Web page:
YouTube Channel Connects Generations, County’s History and Future
A project supported by the Langlade County Economic Development Corporation is connecting past with the present, teens with adults, and, ultimately, employees with employers.
On Thursday, the LCEDC joined with the Langlade County Historical Society and the 4-H Tech Changemakers to launch a YouTube channel devoted to sharing the things that make our “County of Trails” vibrant. The event, held in the spacious Welcome Center located in the Carnegie library museum complex, drew a mix of enthusiastic supporters.
“We are very happy to be a part of this,” Angie Close, LCEDC executive director, said. “This is all about sharing where we were and where we are, to help us know where we are going. It’s a key component in marketing our area.”
In her remarks Close focused on the need for high-speed Internet, noting that broadband infrastructure is an essential catalyst to drive community, public safety, education, health, and economic goals.
“To date, our office has helped attain over $1.2 million in broadband grants with a total investment of $2.4 million and has connected over 1,300 households and businesses so far,” she said. “This year we applied for an additional $1.7 million that, if awarded, with help connect over 510 residents and 13 additional businesses.”
The teen techmakers took the lead in the launch event, sharing how the group has developed over the past three years, with projects ranging from placing Apple Echo Show 5 devices with senior citizens to connect them with their families, especially during the isolation caused by the COVID pandemic, to working one-on-one with those facing challenges from using technology and, now, the YouTube launch.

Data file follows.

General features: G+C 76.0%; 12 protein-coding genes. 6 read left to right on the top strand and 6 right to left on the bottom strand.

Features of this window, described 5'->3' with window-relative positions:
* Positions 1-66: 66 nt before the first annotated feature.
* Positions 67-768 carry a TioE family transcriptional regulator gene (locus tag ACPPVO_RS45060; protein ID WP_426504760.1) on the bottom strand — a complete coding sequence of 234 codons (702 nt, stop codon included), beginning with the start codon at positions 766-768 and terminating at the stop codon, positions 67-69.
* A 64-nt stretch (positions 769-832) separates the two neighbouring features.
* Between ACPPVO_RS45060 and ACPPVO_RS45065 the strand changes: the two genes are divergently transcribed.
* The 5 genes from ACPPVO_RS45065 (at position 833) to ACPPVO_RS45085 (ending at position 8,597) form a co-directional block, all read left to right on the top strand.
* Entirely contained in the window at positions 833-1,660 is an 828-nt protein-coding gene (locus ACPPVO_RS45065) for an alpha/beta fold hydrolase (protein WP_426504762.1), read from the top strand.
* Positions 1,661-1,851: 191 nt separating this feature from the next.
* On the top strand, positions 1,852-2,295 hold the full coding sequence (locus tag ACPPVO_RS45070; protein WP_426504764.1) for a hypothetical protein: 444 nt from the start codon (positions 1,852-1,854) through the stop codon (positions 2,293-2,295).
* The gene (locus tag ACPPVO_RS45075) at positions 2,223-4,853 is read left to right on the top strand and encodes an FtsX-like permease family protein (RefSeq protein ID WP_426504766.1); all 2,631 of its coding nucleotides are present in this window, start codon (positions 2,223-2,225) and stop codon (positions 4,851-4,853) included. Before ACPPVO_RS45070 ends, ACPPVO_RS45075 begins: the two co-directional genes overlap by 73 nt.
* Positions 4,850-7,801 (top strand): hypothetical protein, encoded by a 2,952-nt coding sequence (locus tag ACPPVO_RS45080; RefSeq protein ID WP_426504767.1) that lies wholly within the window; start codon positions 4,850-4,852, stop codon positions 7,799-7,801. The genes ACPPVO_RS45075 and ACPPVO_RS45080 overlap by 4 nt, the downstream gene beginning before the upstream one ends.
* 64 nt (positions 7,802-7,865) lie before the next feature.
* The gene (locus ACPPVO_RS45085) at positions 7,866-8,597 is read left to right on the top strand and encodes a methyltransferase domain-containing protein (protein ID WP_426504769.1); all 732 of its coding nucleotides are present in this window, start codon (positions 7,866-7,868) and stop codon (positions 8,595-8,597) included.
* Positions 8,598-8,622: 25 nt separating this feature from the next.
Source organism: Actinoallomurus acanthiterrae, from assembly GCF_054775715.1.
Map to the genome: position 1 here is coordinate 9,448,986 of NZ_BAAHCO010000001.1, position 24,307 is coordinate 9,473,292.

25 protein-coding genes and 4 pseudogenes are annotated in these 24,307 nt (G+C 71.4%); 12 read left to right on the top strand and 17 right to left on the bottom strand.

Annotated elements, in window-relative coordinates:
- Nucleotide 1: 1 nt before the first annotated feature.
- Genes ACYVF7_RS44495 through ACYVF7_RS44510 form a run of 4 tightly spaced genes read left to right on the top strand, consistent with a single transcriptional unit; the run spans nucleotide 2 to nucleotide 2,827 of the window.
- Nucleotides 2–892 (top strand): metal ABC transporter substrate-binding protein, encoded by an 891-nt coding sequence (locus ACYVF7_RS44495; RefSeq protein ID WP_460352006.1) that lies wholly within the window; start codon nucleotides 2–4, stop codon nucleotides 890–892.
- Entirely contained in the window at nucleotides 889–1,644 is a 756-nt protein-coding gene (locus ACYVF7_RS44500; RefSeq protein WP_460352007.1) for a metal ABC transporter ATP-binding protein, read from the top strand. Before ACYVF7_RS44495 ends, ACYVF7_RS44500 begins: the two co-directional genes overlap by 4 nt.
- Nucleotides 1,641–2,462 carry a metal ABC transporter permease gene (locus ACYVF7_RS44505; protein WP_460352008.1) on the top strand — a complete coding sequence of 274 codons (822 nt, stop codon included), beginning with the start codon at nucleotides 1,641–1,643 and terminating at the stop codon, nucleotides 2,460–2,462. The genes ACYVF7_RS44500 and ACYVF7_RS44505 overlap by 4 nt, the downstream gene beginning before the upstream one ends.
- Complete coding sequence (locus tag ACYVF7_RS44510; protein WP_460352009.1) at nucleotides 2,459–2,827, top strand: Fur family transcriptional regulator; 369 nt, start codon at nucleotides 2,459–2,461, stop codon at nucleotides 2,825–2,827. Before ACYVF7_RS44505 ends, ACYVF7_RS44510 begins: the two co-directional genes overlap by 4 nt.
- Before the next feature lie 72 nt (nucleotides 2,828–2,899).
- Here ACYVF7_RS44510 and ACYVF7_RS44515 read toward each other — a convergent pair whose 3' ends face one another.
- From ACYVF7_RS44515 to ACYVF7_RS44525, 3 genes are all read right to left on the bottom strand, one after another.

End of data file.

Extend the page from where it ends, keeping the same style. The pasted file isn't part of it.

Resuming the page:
“The goal is to keep in touch,” Laura Rydberg, a tech changemaker, stressed.
The Historical Society, which has been a repository for the community’s stories for nearly a century, was a natural partner.
“Society President Joe Hermolin was very kind in offering to partner with us and help us get out in the community,” Rydberg said.
“The museum has always tried to keep up with the times, through our website and Facebook page and now, this project,” Hermolin said, stressing that a community’s history is key to its future. “Knowing what works, and what doesn’t is key to knowing how to move forward.”
Tech Changemaker Isa Prado, an exchange student from Brazil, brought the message home in a very personal way.
“When I first looked up Antigo on the computer to show my family where I would be going, I could find very little information,” she said. “That made me sad. Now, this YouTube channel will increase exposure to the county and share these good stories.”
Tech Changemaker Coordinator Tonya McKenna Trabant said the partnership is a win-win for all involved.
“The students are sharing their knowledge about technology and they are learning from their partners,” she said. “They are learning how to take an idea from planning to fruition. They are contributing to our community and helping to build all the infrastructure for the future.”
Several YouTube videos have already been posted to the channel. And the changemakers got right to work after the party, videoing guests sharing quick bites, 10 to 30 seconds, about their favorite things in our “County of Trails.”
To visit the Langlade County Historical Society YouTube Channel, click here.
4-H Tech Changemakers is a nationwide program focused on technology and employability growth in rural America. It has been active locally since 2019.
Close said collaboration such as that on display Thursday evening is key to the future. There are more choices of where to work than ever before and workforce shortages are a real challenge.
“Aligning partners is key,” she stressed. “Collaborating with our school districts, higher education partners, employers, Workforce Development, Economic Development, and students help us design strategies that ensure individuals have the education, skills, and training needed to obtain employment. That is the goal of LCEDE.”